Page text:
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Understanding and Surviving Infidelity

This article was based on the TED2015 talk, “Rethinking Infidelity – a Talk for Anyone Who Has Ever Loved,” by Esther Perel:


The History of Infidelity

Have you ever wondered why people cheat? And why do happy people cheat? What exactly do we mean when we talk about infidelity? Is it a hookup, a love story, paid sex, a chat room, a massage with a happy ending? Why do we think that men cheat out of boredom and fear of intimacy, but women cheat out of loneliness and hunger for intimacy? Is an affair always the end of a relationship?

For the past 10 years, Esther Perel has traveled the globe and worked extensively with hundreds of couples who have been shattered by infidelity. There is one simple act of transgression that can rob a couple of their relationship, their happiness, and their very identity – an affair. Despite how often affairs occur, this common act is poorly understood.


Understanding and Surviving Infidelity 1


Adultery has existed since marriage was invented, and so, too, the taboo against it. In fact, infidelity has a tenacity that marriage can only envy, so much so, that this is the only commandment that is repeated twice in the Bible – once for doing it, and once just for thinking about it. So how do we reconcile what is universally forbidden, yet universally practiced?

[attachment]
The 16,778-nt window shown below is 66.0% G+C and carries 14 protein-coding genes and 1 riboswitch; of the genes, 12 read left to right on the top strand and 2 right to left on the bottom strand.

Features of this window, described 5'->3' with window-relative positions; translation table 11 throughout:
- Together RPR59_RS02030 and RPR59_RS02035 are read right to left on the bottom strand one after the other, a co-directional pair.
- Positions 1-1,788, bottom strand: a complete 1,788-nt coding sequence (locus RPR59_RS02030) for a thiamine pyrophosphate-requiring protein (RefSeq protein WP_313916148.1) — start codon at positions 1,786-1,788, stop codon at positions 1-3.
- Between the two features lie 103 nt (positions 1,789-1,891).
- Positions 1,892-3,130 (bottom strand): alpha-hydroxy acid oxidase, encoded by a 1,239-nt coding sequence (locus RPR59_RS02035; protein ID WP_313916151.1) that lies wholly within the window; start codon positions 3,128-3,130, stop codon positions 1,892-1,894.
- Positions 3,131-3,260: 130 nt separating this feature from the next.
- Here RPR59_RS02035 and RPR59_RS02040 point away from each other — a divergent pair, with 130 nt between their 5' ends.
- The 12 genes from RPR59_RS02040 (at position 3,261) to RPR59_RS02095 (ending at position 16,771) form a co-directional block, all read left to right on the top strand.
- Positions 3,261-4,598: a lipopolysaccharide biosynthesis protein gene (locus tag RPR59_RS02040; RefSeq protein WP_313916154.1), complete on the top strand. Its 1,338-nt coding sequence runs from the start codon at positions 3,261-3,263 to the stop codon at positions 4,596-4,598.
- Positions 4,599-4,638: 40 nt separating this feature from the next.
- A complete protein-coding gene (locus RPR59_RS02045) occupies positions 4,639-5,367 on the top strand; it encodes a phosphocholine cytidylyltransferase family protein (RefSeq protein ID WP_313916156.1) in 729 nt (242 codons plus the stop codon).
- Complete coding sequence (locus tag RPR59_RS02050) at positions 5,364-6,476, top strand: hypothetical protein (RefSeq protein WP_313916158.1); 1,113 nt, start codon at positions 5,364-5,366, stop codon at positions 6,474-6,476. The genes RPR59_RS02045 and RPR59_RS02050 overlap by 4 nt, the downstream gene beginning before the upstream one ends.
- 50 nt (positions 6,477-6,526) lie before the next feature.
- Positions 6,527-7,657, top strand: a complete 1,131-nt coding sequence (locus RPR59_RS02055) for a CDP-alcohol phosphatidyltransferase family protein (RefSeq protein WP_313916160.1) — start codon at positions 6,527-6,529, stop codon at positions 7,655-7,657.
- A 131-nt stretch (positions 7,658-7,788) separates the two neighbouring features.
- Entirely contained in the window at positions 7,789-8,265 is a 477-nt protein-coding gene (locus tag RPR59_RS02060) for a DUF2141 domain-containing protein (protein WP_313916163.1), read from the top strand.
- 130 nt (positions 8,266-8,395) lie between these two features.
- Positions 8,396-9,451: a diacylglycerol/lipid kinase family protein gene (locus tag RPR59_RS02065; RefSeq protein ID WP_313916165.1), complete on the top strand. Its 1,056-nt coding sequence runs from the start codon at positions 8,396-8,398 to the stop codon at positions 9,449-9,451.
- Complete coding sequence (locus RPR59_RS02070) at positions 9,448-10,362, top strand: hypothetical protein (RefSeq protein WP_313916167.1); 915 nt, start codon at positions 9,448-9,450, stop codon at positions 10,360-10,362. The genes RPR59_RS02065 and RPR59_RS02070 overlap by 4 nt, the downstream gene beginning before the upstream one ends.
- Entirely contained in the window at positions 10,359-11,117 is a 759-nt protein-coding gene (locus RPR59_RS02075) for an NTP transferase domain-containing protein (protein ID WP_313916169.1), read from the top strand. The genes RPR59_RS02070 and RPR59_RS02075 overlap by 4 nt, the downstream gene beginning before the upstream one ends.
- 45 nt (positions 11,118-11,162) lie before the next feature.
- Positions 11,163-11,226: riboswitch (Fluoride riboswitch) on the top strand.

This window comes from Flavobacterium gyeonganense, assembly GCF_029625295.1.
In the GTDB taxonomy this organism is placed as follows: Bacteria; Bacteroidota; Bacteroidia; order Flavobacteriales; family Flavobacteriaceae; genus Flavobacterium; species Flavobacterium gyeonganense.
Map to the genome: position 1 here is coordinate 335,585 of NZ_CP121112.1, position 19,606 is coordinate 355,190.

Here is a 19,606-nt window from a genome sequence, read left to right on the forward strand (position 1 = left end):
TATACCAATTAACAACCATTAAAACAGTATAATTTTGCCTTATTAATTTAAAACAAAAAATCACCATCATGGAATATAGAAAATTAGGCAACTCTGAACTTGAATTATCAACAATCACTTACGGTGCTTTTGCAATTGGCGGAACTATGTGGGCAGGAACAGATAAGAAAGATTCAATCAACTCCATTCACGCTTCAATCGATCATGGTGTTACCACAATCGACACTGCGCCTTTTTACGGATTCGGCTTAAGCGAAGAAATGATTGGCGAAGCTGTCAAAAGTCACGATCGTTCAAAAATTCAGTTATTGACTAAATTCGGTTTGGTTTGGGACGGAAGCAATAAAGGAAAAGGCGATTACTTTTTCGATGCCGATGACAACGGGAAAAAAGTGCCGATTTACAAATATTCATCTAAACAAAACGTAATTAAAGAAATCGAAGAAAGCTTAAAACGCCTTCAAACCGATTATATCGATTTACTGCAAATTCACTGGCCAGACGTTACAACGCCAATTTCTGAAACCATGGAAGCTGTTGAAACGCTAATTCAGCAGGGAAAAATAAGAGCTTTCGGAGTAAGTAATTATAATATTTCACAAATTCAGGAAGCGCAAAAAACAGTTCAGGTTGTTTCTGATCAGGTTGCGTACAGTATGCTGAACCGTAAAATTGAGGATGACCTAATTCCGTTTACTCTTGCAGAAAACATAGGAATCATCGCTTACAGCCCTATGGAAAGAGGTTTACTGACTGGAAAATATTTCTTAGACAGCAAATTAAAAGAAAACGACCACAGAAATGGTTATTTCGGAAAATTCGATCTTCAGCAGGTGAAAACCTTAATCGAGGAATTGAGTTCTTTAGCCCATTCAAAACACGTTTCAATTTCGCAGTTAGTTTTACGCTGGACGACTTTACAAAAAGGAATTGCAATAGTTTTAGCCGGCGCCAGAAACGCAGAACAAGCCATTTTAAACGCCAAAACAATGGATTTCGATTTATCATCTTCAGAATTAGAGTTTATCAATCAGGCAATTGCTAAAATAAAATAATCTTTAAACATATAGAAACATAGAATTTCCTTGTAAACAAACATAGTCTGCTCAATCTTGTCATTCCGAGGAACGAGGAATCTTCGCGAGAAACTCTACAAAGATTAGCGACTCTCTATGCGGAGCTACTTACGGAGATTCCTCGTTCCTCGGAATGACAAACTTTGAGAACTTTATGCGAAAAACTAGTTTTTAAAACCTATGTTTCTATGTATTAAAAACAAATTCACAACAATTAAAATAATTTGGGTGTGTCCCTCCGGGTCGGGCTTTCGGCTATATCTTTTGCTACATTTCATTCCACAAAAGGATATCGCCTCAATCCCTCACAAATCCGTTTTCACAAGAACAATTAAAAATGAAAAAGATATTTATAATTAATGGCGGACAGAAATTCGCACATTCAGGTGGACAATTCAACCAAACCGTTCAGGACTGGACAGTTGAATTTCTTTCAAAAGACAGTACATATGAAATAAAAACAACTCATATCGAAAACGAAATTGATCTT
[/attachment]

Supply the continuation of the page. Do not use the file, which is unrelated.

Defining a Modern Affair

When it comes to affairs, everyone wants to know what percentage of people cheat. This is a difficult question to answer because the definition of infidelity keeps expanding.  Today, it may include sexting, watching porn, and secretly staying active on dating apps. Because there is no universally agreed-upon definition of what even constitutes infidelity, estimates vary widely, from 26 percent to 75 percent.

Perel defines an affair as the combination of three key elements: a secretive relationship, which is the core structure of an affair; an emotional connection to one degree or another; and a sexual alchemy. Alchemy is the key word here because the erotic frisson is such that the kiss you only imagine giving can be as powerful and as enchanting as hours of actual lovemaking. As Marcel Proust said, it’s our imagination that is responsible for love, not the other person.